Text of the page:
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In praise of procrastination: the good, the bad, the ugly


Are you a procrastination PRO?

As a matter of fact, I have never met anyone who never procrastinated in their life, including myself. I write and blog about personal effectiveness and smart working amongst other things, but after accepting Jamie’s [HRZone's editor] offer to write for HRZone about this very topic, I proceeded to postpone the moment when I would sit at my desk and actually do some research and then write the article!

But hold-on, of course that was not procrastination…it was just that my clients expected their projects to be completed first, and my children expected their mum to be available for homework, and my girlfriends expected their buddy to be available as emergency help-line… it was all a question of conflicting priorities, right?

RIGHT. Or maybe not so right, maybe actually, fully and utterly wrong!

Procrastination is the beast we can hardly escape. It creeps up on us unexpectedly and can make us feel as we are failing, watching life go by as others actually do things, take actions, move on.    

But is procrastination always SO bad? Do we REALLY need to feel guilty every time we postpone something? It kind of feels that we are being too hard on ourselves, that perhaps it is ok to delay a task occasionally and provided it does not become a habit...but when? Can procrastination ever be ok and what can we do about it?

For everyone’s sanity including my own, I believe it is important to distinguish when procrastination becomes a habit we cannot control or manage, versus situations in which procrastination is deliberate and even necessary. Let me get the latter out of the way.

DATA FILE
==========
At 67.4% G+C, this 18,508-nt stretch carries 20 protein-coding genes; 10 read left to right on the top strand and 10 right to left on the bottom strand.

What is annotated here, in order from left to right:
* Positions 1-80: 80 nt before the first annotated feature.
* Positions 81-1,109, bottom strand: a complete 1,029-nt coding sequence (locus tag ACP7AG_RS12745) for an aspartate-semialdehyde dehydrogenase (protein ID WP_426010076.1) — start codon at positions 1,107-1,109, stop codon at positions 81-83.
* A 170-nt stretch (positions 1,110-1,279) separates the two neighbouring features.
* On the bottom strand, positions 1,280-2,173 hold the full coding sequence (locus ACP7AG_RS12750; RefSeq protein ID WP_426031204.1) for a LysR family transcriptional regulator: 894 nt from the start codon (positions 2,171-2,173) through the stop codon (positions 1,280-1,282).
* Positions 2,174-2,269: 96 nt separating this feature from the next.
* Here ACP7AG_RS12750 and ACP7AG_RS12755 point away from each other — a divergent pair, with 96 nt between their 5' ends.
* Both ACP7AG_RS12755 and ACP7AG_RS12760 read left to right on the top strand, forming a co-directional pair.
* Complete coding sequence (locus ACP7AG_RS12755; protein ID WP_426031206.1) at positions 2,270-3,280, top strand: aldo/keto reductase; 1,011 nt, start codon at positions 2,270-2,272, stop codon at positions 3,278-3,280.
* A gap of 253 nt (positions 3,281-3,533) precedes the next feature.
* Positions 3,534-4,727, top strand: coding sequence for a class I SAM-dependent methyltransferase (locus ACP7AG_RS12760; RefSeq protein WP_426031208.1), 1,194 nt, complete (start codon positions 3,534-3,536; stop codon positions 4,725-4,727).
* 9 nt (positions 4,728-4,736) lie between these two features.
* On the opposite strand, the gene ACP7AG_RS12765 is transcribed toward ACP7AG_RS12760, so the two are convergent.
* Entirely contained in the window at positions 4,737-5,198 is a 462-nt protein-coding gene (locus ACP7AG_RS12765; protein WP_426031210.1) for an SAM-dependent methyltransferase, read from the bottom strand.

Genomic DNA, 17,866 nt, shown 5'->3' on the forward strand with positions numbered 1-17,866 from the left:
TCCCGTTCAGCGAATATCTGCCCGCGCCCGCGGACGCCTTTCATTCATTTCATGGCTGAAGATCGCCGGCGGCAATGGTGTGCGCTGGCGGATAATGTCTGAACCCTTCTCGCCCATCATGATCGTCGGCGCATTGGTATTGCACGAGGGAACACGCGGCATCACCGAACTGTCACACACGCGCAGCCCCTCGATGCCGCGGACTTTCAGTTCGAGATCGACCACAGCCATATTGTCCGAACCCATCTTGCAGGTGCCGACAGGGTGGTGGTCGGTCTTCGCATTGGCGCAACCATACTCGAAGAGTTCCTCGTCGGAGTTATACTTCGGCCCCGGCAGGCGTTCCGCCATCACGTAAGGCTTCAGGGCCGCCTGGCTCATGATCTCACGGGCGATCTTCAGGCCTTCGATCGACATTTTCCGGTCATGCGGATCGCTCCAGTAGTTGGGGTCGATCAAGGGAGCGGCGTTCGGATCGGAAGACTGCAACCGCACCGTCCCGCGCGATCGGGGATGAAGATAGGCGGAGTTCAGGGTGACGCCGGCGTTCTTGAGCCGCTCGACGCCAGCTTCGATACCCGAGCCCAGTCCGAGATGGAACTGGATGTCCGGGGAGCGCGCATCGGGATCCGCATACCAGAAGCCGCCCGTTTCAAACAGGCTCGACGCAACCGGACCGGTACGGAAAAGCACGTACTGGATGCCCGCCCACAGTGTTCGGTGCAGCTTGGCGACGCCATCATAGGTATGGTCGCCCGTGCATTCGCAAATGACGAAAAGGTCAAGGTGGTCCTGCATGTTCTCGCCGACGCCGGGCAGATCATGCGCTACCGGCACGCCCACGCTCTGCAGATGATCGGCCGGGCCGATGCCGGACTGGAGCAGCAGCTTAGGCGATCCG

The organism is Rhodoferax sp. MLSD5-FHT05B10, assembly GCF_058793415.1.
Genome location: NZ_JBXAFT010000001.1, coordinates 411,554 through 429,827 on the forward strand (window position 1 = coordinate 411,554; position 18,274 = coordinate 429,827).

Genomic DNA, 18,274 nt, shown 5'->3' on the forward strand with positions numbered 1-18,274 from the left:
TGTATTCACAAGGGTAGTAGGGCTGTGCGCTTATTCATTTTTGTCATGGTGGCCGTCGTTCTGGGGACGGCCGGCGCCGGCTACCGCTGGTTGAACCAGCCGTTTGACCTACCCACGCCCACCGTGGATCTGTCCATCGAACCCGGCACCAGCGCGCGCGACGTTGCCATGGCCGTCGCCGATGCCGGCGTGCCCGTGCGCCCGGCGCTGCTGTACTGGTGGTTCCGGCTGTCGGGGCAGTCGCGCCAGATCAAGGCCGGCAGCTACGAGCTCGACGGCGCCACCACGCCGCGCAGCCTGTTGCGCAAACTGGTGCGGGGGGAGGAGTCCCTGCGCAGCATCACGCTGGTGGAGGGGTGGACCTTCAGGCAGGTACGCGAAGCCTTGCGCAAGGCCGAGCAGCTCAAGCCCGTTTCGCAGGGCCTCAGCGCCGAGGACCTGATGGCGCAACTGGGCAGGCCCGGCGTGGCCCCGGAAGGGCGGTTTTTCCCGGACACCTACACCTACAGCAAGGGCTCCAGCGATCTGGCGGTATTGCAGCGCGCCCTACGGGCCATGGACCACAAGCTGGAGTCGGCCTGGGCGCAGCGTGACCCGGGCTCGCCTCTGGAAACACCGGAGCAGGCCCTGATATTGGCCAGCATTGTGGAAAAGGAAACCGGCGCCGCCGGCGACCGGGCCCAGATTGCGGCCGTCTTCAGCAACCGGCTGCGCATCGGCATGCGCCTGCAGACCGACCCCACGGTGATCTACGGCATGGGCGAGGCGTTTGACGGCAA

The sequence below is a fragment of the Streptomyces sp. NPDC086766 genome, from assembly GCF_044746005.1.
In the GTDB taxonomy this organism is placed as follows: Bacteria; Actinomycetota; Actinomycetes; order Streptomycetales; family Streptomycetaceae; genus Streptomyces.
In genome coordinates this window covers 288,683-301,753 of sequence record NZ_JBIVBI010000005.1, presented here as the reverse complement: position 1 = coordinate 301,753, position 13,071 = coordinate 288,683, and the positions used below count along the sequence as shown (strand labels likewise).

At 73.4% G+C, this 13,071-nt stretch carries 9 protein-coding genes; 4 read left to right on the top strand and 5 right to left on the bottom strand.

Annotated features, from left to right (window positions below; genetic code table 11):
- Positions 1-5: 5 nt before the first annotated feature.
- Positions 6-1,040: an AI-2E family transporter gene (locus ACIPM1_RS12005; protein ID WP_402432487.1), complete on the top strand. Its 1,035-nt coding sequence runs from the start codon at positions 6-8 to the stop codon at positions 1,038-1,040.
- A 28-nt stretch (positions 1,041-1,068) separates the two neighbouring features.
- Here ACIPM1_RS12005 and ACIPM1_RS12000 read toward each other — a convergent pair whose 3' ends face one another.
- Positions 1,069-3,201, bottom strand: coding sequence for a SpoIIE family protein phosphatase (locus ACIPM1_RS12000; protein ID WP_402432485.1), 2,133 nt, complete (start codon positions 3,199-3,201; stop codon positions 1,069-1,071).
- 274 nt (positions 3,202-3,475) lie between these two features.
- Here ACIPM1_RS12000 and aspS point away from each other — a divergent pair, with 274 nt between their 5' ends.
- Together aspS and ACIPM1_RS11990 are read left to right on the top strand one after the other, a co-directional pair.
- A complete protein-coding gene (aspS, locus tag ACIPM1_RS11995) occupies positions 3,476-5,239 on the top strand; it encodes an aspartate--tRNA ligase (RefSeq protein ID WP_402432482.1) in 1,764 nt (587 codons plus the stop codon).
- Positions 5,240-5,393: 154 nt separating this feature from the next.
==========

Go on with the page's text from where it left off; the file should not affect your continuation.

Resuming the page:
Case number 1: the task is neither important nor urgent for you

We all come across tasks like these sometimes. In my case filing would be one of those, for example, or answering some emails or queries. Depending on the context, in those cases It could be seen as ok to postpone it for a while. At some point you will run out of space on your desk or bump into the person who sent you the email, and so you will eventually be reminded or forced to complete the task.

Case number 2:  the task is of strategic importance for you

You may think this is an odd piece of advice, but actually when something really matters and you need to gather resources, display clarity of thinking and consider a strategic issue thoroughly, I believe that postponing any activity is the best thing to do.

Not for a very long time, but enough to ensure you have given yourself the time to think through every aspect of it before you actually get into the doing. This can be quite difficult because in general, important but not terribly urgent tasks are quite enjoyable and the temptation is to get on with it without giving it due thinking time.

Best not to do so though and ensure you have a clear picture of what you are going to do when you eventually do it.

Case number 3: the task has important consequences

Imagine a couple of scenarios as follows.

Your client has sent you an email complaining about a poor service they have received. Your boss has left you an upset voice mail because the project is falling behind. Your staff member has let you know through a third party that in your latest meeting you have offended him and he expects an apology.